Vegan Blue Cheese

This summer I had a some vegan clients.  I often get vegetarian or pescatarian clients and people with gluten intolerances, however veganism is rarer and a more complex challenge for me, especially living in the Corbières where getting vegan friendly products is nigh on impossible. When I look for replacements I am looking for the same flavour/texture and wine matching experience as the rest of the group are experiencing, hence it being more of a challenge than just providing a vegan alternative. I should note though when I say products I am really talking cheese, as obviously we have a wealth of fruit and vegetables, fantastic grains and dried legumes! Cheese is the sticker, it is impossible to get. I finally tracked down some revolting, processed slices in an organic shop but there was no way I was going to serve them that, so I needed to make my own!

The goat’s cheese replacements were fairly easy to make and I will post those recipes later. The real challenge however was blue cheese, how to get that salty, umami flavour without spending a fortune (and months) on special yeast cultures that I needed to send away for and prepare months in advance. There were only two vegans after all! So below is my version, I adapted this recipe from the LowCarb Vegan blog, and whilst I don’t believe that it would fool anyone into thinking it was the real thing, it was very tasty and had the exact flavour I was looking for.

Ingredients:

  • 70 g unroasted pumpkin seeds ( I used a mix of pumpkin, linseed and sunflowers seeds)
  • 60 ml water
  • 120 ml white wine vinegar or lemon juice
  • 3 tablespoons nutritional yeast (you can get this at the Bio shop)
  • 1 tablespoon tahini
  • 1 clove of fresh garlic
  • 1 teaspoon sea salt
  • 200 gram firm, smoked tofu
  • 80-120 ml neutral tasting coconut oil

Method:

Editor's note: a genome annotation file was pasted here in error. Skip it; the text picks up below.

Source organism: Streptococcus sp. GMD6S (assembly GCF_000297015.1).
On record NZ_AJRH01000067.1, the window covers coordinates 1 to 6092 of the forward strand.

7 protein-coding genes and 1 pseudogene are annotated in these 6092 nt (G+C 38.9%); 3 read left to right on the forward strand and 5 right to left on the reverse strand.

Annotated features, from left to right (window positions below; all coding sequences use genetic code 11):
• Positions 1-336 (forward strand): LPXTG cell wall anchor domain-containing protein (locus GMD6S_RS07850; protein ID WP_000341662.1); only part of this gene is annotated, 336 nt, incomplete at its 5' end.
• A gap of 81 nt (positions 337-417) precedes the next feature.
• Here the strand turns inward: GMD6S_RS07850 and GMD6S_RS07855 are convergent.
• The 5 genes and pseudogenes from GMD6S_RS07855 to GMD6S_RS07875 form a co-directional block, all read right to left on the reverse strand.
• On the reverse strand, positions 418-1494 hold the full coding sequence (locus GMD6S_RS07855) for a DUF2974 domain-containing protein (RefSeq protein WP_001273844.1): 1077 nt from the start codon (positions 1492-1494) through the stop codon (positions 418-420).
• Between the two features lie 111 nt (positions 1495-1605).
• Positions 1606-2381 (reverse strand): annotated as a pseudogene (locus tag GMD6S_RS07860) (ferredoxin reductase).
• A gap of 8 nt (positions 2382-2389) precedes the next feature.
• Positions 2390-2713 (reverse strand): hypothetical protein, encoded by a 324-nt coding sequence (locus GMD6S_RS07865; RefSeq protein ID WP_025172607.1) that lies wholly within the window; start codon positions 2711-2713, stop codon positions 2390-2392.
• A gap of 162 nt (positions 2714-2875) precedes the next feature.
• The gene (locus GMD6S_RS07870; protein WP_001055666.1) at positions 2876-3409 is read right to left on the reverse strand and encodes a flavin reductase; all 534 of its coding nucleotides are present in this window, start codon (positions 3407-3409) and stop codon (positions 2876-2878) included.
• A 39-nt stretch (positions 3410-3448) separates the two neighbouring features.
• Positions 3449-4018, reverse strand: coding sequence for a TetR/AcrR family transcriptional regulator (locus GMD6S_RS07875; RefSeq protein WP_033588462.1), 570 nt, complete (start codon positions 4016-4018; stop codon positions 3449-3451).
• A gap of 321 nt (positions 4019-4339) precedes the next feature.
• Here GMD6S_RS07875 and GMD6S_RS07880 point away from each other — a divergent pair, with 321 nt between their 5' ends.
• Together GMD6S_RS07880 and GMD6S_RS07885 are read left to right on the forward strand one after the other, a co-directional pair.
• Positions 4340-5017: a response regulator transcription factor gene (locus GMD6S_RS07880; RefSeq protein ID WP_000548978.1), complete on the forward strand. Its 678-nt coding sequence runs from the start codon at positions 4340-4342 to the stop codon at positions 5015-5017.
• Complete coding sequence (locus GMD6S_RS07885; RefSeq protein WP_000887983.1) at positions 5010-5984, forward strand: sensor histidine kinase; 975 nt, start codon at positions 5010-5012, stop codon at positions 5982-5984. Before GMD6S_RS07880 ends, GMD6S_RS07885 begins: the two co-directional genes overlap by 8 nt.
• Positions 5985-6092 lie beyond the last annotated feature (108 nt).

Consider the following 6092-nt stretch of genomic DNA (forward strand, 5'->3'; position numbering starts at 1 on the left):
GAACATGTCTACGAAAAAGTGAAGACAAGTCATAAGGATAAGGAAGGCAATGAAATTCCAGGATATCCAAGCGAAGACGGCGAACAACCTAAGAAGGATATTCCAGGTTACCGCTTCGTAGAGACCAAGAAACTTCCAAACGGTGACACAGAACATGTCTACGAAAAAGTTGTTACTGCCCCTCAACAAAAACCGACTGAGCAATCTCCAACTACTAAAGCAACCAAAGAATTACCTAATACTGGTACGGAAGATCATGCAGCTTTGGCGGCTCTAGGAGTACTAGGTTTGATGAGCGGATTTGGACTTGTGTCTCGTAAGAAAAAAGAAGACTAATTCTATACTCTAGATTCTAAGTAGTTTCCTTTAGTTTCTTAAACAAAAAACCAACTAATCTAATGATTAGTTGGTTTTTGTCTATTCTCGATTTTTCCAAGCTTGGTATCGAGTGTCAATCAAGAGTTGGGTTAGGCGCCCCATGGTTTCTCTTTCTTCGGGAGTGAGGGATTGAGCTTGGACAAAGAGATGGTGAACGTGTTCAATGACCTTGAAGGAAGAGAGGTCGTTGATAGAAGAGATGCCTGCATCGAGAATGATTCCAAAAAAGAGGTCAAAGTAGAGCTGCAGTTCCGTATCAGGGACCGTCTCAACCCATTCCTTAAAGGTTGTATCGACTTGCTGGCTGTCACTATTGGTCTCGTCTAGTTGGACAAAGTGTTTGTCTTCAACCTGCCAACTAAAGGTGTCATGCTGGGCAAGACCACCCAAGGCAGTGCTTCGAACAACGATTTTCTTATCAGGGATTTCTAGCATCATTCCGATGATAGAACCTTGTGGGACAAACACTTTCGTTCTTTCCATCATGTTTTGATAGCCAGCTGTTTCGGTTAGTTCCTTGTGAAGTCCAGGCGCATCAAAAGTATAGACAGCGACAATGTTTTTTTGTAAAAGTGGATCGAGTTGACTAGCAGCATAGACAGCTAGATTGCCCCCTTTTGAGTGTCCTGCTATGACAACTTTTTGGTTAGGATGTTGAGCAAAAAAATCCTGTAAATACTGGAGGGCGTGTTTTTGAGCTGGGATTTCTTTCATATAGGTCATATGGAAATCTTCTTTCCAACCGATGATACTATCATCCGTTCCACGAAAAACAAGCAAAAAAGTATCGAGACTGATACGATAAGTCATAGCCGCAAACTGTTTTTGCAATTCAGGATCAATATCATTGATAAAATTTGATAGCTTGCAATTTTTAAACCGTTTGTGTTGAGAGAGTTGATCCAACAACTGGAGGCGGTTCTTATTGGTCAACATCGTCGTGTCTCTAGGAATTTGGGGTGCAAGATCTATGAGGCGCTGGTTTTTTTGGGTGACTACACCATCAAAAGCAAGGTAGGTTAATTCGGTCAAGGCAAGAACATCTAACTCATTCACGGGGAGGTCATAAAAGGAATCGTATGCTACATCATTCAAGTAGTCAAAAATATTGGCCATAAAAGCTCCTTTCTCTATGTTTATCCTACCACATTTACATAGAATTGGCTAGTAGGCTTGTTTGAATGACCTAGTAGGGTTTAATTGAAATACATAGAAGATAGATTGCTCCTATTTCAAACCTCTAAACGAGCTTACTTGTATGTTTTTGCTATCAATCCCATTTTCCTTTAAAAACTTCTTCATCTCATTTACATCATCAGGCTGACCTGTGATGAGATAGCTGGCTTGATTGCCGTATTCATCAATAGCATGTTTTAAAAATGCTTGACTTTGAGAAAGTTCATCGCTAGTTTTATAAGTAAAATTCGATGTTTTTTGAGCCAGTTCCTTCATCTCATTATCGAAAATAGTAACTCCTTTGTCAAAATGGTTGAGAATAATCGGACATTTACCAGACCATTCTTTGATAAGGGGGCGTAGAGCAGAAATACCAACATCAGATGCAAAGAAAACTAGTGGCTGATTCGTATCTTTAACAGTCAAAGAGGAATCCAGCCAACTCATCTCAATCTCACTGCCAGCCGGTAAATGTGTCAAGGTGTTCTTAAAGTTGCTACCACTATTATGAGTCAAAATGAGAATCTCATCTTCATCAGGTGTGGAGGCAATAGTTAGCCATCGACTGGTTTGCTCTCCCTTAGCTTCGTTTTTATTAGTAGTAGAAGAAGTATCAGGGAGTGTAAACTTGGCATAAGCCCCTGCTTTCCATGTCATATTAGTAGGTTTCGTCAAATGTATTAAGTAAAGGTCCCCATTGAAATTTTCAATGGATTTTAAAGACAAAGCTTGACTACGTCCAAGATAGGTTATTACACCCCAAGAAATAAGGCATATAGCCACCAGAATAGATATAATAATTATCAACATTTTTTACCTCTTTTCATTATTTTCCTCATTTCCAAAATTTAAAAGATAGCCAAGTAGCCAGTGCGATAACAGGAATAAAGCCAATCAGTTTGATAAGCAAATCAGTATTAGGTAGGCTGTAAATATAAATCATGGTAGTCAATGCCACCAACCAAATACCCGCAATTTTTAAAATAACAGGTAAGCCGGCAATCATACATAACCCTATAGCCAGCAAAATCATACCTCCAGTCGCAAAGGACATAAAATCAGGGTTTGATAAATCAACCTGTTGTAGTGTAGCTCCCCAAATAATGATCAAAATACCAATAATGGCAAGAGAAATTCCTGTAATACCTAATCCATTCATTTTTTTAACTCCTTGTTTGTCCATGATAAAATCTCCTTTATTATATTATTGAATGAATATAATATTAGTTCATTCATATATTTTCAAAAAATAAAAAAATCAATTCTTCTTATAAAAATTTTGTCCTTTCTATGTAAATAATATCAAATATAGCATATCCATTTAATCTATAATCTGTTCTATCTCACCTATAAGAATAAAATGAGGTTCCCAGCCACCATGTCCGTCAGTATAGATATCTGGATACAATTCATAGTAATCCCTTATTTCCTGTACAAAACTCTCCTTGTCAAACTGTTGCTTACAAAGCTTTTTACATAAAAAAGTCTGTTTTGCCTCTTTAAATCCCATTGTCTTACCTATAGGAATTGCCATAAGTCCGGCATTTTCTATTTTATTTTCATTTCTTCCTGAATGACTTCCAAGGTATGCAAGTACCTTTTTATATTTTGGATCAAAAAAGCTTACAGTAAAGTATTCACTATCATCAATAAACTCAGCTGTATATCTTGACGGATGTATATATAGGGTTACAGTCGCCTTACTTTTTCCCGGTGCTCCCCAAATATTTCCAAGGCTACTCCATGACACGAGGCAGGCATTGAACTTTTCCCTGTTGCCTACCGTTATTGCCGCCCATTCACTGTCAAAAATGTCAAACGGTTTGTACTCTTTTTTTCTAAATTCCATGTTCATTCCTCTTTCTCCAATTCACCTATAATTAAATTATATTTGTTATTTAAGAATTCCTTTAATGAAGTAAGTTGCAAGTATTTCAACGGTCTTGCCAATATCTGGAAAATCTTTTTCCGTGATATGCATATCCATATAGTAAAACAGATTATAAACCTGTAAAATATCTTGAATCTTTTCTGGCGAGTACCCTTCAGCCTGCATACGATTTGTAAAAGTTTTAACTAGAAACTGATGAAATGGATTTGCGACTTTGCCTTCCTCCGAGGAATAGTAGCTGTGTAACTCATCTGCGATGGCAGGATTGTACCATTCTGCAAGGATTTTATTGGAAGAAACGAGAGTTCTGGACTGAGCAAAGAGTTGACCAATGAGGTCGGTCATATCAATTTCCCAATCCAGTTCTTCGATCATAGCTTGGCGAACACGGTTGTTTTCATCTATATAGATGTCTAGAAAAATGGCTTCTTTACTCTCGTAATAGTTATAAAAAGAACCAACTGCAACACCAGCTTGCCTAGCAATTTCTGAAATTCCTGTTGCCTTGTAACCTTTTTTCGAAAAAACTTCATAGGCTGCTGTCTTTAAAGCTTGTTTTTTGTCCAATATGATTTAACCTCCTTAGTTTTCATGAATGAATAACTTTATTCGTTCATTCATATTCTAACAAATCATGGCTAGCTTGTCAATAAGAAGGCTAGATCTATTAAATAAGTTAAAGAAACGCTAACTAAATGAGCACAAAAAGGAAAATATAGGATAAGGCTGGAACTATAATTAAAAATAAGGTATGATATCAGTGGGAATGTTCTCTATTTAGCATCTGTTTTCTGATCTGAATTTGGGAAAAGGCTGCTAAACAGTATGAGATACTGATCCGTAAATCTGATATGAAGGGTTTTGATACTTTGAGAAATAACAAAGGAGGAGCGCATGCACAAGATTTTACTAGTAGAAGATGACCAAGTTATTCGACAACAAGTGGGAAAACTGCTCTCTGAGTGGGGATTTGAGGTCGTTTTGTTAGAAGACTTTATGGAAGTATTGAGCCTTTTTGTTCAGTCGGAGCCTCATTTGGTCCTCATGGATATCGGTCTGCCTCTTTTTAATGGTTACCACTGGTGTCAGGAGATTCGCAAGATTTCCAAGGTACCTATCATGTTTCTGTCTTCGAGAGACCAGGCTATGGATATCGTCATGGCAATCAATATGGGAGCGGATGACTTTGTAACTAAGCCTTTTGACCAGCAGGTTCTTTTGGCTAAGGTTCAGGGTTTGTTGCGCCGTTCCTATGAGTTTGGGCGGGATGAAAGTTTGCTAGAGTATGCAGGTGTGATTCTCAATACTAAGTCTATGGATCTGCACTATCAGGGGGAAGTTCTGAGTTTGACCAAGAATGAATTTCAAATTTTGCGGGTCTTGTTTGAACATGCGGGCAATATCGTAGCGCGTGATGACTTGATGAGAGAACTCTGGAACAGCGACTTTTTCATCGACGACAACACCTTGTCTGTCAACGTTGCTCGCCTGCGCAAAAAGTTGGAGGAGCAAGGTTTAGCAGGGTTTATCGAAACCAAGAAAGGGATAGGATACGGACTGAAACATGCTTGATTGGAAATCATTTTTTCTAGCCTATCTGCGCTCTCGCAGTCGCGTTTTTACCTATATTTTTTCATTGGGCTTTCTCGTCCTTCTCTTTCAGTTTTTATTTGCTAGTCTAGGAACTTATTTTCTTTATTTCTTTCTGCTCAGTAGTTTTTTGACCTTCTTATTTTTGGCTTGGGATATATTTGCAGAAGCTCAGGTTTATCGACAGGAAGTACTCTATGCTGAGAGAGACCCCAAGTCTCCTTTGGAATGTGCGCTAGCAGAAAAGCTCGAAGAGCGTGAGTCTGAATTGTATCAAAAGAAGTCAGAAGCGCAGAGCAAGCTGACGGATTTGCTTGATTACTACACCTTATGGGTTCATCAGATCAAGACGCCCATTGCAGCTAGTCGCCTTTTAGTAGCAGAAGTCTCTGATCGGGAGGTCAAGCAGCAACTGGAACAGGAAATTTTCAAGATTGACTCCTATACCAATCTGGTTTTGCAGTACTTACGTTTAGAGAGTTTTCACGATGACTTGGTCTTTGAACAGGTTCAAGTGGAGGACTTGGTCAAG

1. Put the seeds and all other ingredients (except the tofu and coconut oil) into a food processor and pulse until you achieve a smooth paste.
  2. Cut the tofu into slices and squeeze out any juices in a clean tea towel.
  3. Melt the coconut oil over a gentle heat to liquify. I did this in summer and it was so hot that the coconut oil was already liquid!
  4. Add the tofu and the coconut oil to the processor and mix until homogenous.
  5. Taste the cheese, you can adjust the flavouring by adding more yeast, salt or/and garlic at this point. The flavours will mellow with time so bear that in mind when tasting.
  6. Put into a cheese cloth, or muslin, lined dish. I made three 200g ramequins with the above quantities.
  7. Wrap with the cloth and then in foil and put into the fridge to mature for at least 24 hours but up to a week.
  8. You can freeze the cheese.

Wine match:

I served this with the Domaine des Soulanes Maury 2016. A Vins Doux Naturel made from the Grenache grape. The sweetness in the wine cuts through the saltiness in a way that a dry wine cannot.  In fact dry wines clash with salty blue cheeses and the result is a wine stripped of it is fruit flavour and a cardboard like taste! Domaine des Soulanes is owned by Cathy and Daniel Lafitte, an organic domaine with fantastic, handcrafted wines. This wine works equally well with rich chocolate desserts. During my tasting I served it with the blue cheese and some Petit Pots au Chocolats, made with soya cream instead of traditional cream – nobody noticed the difference!

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